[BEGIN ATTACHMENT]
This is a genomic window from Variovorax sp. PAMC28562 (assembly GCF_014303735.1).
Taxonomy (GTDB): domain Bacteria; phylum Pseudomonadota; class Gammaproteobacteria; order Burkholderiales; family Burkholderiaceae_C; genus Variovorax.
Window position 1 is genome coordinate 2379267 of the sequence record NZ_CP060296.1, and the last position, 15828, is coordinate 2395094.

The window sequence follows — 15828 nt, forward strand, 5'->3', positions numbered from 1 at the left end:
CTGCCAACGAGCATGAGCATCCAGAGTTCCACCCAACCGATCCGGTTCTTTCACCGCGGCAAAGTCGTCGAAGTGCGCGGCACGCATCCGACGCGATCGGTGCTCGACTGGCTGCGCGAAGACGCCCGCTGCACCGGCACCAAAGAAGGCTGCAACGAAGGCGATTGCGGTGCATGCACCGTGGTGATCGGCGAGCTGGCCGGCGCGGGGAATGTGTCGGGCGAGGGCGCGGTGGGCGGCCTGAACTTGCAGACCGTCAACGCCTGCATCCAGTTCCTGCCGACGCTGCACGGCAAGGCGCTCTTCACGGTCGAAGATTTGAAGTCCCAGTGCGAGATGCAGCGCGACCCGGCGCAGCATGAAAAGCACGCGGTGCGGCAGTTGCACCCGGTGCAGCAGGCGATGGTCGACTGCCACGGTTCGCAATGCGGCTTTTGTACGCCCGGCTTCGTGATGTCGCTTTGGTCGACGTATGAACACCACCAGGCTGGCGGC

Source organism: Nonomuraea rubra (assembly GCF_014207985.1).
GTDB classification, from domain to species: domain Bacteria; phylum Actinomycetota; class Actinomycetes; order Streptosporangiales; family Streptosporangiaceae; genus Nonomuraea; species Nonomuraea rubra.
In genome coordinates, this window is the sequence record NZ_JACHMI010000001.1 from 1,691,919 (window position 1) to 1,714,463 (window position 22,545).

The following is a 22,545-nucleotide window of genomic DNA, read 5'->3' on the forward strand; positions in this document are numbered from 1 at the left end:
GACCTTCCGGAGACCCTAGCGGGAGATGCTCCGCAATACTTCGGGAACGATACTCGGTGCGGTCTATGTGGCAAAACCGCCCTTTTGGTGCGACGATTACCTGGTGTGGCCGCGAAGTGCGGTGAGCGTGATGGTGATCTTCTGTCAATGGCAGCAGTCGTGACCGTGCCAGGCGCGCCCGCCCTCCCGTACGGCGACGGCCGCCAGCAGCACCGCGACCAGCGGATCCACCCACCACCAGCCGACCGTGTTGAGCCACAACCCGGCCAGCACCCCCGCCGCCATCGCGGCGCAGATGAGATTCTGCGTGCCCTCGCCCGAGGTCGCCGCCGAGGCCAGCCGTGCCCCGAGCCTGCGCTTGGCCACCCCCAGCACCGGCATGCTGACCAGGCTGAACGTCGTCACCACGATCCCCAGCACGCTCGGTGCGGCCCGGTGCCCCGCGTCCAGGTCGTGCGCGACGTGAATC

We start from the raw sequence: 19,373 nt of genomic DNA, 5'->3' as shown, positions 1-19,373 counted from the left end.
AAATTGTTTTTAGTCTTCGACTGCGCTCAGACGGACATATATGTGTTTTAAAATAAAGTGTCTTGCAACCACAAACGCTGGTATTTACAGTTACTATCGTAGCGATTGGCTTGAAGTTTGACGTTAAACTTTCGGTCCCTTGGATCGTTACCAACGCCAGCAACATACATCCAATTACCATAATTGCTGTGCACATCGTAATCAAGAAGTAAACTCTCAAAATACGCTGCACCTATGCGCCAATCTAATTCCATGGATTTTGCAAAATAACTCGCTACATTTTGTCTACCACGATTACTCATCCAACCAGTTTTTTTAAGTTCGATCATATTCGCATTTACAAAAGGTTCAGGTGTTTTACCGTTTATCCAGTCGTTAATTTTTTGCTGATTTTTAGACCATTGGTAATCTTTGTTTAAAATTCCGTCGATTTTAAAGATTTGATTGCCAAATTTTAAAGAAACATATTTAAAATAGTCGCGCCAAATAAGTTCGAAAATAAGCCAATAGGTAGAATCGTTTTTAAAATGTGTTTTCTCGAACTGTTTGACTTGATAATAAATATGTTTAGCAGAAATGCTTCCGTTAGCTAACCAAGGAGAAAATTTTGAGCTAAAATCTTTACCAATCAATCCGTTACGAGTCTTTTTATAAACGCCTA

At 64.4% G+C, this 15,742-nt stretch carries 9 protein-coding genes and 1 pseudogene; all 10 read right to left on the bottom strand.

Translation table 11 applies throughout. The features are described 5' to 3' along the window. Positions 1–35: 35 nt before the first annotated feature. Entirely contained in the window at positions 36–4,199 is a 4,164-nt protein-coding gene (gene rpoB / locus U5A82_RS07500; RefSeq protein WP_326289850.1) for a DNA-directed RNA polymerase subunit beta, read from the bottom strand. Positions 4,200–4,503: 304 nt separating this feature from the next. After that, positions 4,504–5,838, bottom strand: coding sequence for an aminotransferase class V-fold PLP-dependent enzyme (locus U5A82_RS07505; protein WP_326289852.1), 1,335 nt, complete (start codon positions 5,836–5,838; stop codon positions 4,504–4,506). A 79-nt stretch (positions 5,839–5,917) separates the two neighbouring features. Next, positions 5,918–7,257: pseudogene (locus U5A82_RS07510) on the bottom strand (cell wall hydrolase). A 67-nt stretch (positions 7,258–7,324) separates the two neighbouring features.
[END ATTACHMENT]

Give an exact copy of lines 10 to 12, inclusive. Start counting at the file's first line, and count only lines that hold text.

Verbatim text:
GACCTTCCGGAGACCCTAGCGGGAGATGCTCCGCAATACTTCGGGAACGATACTCGGTGCGGTCTATGTGGCAAAACCGCCCTTTTGGTGCGACGATTACCTGGTGTGGCCGCGAAGTGCGGTGAGCGTGATGGTGATCTTCTGTCAATGGCAGCAGTCGTGACCGTGCCAGGCGCGCCCGCCCTCCCGTACGGCGACGGCCGCCAGCAGCACCGCGACCAGCGGATCCACCCACCACCAGCCGACCGTGTTGAGCCACAACCCGGCCAGCACCCCCGCCGCCATCGCGGCGCAGATGAGATTCTGCGTGCCCTCGCCCGAGGTCGCCGCCGAGGCCAGCCGTGCCCCGAGCCTGCGCTTGGCCACCCCCAGCACCGGCATGCTGACCAGGCTGAACGTCGTCACCACGATCCCCAGCACGCTCGGTGCGGCCCGGTGCCCCGCGTCCAGGTCGTGCGCGACGTGAATC

We start from the raw sequence: 19,373 nt of genomic DNA, 5'->3' as shown, positions 1-19,373 counted from the left end.
AAATTGTTTTTAGTCTTCGACTGCGCTCAGACGGACATATATGTGTTTTAAAATAAAGTGTCTTGCAACCACAAACGCTGGTATTTACAGTTACTATCGTAGCGATTGGCTTGAAGTTTGACGTTAAACTTTCGGTCCCTTGGATCGTTACCAACGCCAGCAACATACATCCAATTACCATAATTGCTGTGCACATCGTAATCAAGAAGTAAACTCTCAAAATACGCTGCACCTATGCGCCAATCTAATTCCATGGATTTTGCAAAATAACTCGCTACATTTTGTCTACCACGATTACTCATCCAACCAGTTTTTTTAAGTTCGATCATATTCGCATTTACAAAAGGTTCAGGTGTTTTACCGTTTATCCAGTCGTTAATTTTTTGCTGATTTTTAGACCATTGGTAATCTTTGTTTAAAATTCCGTCGATTTTAAAGATTTGATTGCCAAATTTTAAAGAAACATATTTAAAATAGTCGCGCCAAATAAGTTCGAAAATAAGCCAATAGGTAGAATCGTTTTTAAAATGTGTTTTCTCGAACTGTTTGACTTGATAATAAATATGTTTAGCAGAAATGCTTCCGTTAGCTAACCAAGGAGAAAATTTTGAGCTAAAATCTTTACCAATCAATCCGTTACGAGTCTTTTTATAAACGCCTA